Magic isn’t “real”. That coin wasn’t really in your nose. David Copperfield can’t fly.
But it can still make the hairs on the back of your neck stand up, and bamboozle you into feeling awe you haven’t felt since you were five.
The Honor Magic 2 is aptly named, because it has a trick. This is the first phone we’ve reviewed with the tiny screen borders of a notch phone, but no notch.
The result is an awesome screen-to-surface ratio that makes a Pixel 3 XL look like an all-crust pizza.
It’s tough to recommend this particular Chinese original version to UK buyers, though, as the lack of Google apps and bubbling mass of unfamiliar ones is enough to give you culture shock.
And for all the experimental innovation going on here, it doesn’t have the magic spark of something like the Huawei Mate 20 Pro.
We’d still pick a OnePlus 6T over the Honor Magic 2. But if you’re out for something different, it’s certainly that.
Design: Shiny slider
Most magic tricks lose the wow factor when you learn how they work.
The Honor Magic 2’s all-screen front is made possible by a clever slider mechanism, not too dissimilar from the ones we used to love back in the pre-2008 days. Or that you see today in the BlackBerry Priv.
Push up with your fingers on the Honor Magic 2’s back and the whole rear slides upwards to reveal the three selfie cameras.
These front cameras are the main reason we have notches these days. They need room, and a “zero bezel” phone just doesn’t have enough.
There must still be an ambient light sensor somewhere on the front, as this is what phones use to make auto brightness screens possible. No idea where it is, mind. Our best guess: behind the screen?
The trade-off for the Honor Magic 2’s style is thar it’s a bit heavier than most, at 206g. But for some, the pure executive stress toy effect of the slider is worth it. That thing is weirdly moreish when you’re a bit stressed out at work.
Will it survive two years of constant use? No clue, and that’s a risk you take with a “new” design like this.
Slider aside, the Honor Magic 2 looks and feels like a typical top-end Honor. Its back is curved glass, highly reflective and with an ice cool blue gradient underneath. And the sides are aluminium.
The unusual concept makes this seem the sort of phone Oppo might make, as a serial producer of delightful weirdos over the years.
But after the first day it really doesn’t seem too odd. Particularly if you find selfies as appealing as sandwiches with bin-scraped filling most of the time.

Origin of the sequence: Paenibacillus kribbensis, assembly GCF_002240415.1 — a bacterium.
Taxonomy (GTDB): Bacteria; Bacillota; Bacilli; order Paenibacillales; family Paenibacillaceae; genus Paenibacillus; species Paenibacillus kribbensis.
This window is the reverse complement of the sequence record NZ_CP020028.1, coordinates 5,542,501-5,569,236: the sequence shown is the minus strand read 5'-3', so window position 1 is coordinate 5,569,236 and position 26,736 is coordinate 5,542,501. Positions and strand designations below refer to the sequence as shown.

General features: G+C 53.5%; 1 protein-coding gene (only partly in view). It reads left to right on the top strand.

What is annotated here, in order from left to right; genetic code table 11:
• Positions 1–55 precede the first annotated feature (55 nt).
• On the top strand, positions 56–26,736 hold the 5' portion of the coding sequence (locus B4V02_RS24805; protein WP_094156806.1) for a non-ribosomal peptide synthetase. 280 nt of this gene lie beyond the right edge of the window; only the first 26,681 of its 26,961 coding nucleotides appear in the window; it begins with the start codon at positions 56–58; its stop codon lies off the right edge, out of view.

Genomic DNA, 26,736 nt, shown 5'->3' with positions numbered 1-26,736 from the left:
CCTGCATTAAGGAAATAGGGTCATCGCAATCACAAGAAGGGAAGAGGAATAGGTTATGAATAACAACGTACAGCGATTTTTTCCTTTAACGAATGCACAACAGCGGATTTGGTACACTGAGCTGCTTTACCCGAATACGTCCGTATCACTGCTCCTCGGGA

Like the Huawei Mate 20 Pro, the Magic 2 also goes all-out on login tech. Flip up the front cameras and they can be used to recognise your face, near-instantly. Or you can use the in-screen fingerprint scanner, which sits behind the screen.
It’s just like the Mate 20 Pro’s one. It works well most of the time, but isn’t quite as fast or reliable as the OnePlus 6T’s.
That this phone is also a conformist in other respects is a shame.
The Magic 2 does not have a headphone jack, so you need to use an adapter plugged into the USB-C on the bottom, or wireless headphones.
The Magic 2 also lacks any official water resistance.
Screen: notchless wonder
This phone’s slider is its most attention-grabbing part, but don’t forget what it’s for.
The Magic 2 is the most screen-packed mobile from any major company, a 19.5:9 aspect, 6.39-inch monster that uses an AMOLED panel with a drawn-out Full HD resolution of 2340 x 1080 pixels.
It’s as sharp as the OnePlus 6T, colours are vivid and contrast is just about perfect.
Gaming sees the most benefit from banishing the notch. With no irregular shape to ruin the party, game visuals can comfortably stretch out to fill the entire display.
You get some of the same effect with 21:9 “cinema” aspect movies. Again, more of the screen gets used.
Of course, there’s now nowhere to rest your thumbs, but you’ll get over it.
The Magic 2 is a visual feast, and it’s great to see plucky Honor get here first with a phone that, by current standards, seems reasonably priced. It’s £579 from some importers.
That’s almost £300 less than the Samsung Galaxy Note 9 costs at networks and many of the big retailers.
Software: Made in China
There’s a lot of good stuff going on in the hardware, but the software? That’s where the Honor Magic 2 comes unstuck a bit, for UK buyers anyway.
Our model is the Chinese version, which is likely what you’ll get if you import this phone. It runs a customised version of the Huawei interface called Magic 2.0. You can think of it as the Huawei interface, made rubbish again like it used to be.
It ain’t made for us Westerners, that’s for sure. There are no Google apps, no Play Store, no Gmail. Instead you get a junk barge’s worth of preinstalled apps made for a Chinese audience.
You get Baidu, the Honor VMall, DianPing (whatever that is) — the Huawei AppGallery app store and Google Pay alternative AliPay. That last one does at least work in the UK. Oh, and there are also a handful of others we can’t even identify because their titles are written in Chinese characters.
Only the bold should consider this original version of the Magic 2, especially when you have to sideload staples like WhatsApp because they do not exist on the Huawei AppGallery.